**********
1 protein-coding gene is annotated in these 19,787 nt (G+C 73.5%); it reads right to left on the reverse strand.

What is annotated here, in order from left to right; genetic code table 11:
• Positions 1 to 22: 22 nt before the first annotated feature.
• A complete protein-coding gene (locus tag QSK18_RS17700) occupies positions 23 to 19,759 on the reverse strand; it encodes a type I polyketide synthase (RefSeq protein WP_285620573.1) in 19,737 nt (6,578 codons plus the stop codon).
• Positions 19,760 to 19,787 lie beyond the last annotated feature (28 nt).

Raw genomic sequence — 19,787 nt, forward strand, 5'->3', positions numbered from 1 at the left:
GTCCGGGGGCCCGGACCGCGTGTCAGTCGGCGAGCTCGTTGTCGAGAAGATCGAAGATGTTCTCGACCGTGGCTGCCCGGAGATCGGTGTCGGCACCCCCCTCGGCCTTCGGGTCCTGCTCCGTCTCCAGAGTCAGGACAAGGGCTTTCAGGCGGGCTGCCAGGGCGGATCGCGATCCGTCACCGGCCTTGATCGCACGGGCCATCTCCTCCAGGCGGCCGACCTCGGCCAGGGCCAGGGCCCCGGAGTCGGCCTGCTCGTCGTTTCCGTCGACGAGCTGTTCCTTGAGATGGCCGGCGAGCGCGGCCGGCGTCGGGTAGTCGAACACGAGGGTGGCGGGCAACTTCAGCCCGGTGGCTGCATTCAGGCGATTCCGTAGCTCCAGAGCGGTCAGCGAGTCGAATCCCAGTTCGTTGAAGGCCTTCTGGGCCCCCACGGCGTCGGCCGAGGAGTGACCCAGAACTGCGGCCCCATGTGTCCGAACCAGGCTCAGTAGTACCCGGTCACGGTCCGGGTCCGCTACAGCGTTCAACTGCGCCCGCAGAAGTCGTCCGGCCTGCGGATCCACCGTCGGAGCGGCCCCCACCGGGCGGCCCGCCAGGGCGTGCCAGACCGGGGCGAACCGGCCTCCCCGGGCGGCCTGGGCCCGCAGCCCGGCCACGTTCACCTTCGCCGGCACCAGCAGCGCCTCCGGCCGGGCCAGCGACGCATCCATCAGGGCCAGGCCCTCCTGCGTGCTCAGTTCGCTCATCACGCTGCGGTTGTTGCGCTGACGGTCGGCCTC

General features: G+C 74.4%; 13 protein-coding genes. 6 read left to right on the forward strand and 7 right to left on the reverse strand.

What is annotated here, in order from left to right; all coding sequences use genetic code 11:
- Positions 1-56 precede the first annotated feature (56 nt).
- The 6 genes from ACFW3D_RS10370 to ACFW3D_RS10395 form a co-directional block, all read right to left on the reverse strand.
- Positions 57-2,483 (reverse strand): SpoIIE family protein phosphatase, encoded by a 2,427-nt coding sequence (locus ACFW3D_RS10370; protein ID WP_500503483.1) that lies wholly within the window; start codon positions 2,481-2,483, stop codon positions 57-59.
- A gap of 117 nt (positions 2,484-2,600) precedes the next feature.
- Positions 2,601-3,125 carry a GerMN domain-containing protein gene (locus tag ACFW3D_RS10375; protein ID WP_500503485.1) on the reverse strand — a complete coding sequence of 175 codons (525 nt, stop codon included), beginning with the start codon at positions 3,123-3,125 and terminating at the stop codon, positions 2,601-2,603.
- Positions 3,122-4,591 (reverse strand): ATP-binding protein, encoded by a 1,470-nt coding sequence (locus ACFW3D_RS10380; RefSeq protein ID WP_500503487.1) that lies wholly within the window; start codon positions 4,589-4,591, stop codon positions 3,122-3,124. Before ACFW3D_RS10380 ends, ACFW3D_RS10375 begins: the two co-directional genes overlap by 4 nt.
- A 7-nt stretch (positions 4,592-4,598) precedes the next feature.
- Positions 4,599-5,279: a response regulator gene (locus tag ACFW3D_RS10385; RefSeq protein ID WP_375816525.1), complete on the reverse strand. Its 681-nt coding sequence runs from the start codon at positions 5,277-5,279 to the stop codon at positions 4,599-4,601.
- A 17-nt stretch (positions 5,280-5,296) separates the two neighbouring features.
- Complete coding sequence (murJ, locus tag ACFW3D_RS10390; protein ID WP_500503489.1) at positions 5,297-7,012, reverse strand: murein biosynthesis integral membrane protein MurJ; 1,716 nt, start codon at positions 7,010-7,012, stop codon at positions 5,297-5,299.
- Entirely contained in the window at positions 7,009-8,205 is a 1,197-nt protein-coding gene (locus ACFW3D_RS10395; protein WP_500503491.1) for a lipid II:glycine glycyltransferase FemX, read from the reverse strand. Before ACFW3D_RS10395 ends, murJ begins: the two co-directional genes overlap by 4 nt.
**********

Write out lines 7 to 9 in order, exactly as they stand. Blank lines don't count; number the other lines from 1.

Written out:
GTCCGGGGGCCCGGACCGCGTGTCAGTCGGCGAGCTCGTTGTCGAGAAGATCGAAGATGTTCTCGACCGTGGCTGCCCGGAGATCGGTGTCGGCACCCCCCTCGGCCTTCGGGTCCTGCTCCGTCTCCAGAGTCAGGACAAGGGCTTTCAGGCGGGCTGCCAGGGCGGATCGCGATCCGTCACCGGCCTTGATCGCACGGGCCATCTCCTCCAGGCGGCCGACCTCGGCCAGGGCCAGGGCCCCGGAGTCGGCCTGCTCGTCGTTTCCGTCGACGAGCTGTTCCTTGAGATGGCCGGCGAGCGCGGCCGGCGTCGGGTAGTCGAACACGAGGGTGGCGGGCAACTTCAGCCCGGTGGCTGCATTCAGGCGATTCCGTAGCTCCAGAGCGGTCAGCGAGTCGAATCCCAGTTCGTTGAAGGCCTTCTGGGCCCCCACGGCGTCGGCCGAGGAGTGACCCAGAACTGCGGCCCCATGTGTCCGAACCAGGCTCAGTAGTACCCGGTCACGGTCCGGGTCCGCTACAGCGTTCAACTGCGCCCGCAGAAGTCGTCCGGCCTGCGGATCCACCGTCGGAGCGGCCCCCACCGGGCGGCCCGCCAGGGCGTGCCAGACCGGGGCGAACCGGCCTCCCCGGGCGGCCTGGGCCCGCAGCCCGGCCACGTTCACCTTCGCCGGCACCAGCAGCGCCTCCGGCCGGGCCAGCGACGCATCCATCAGGGCCAGGCCCTCCTGCGTGCTCAGTTCGCTCATCACGCTGCGGTTGTTGCGCTGACGGTCGGCCTC

General features: G+C 74.4%; 13 protein-coding genes. 6 read left to right on the forward strand and 7 right to left on the reverse strand.

What is annotated here, in order from left to right; all coding sequences use genetic code 11: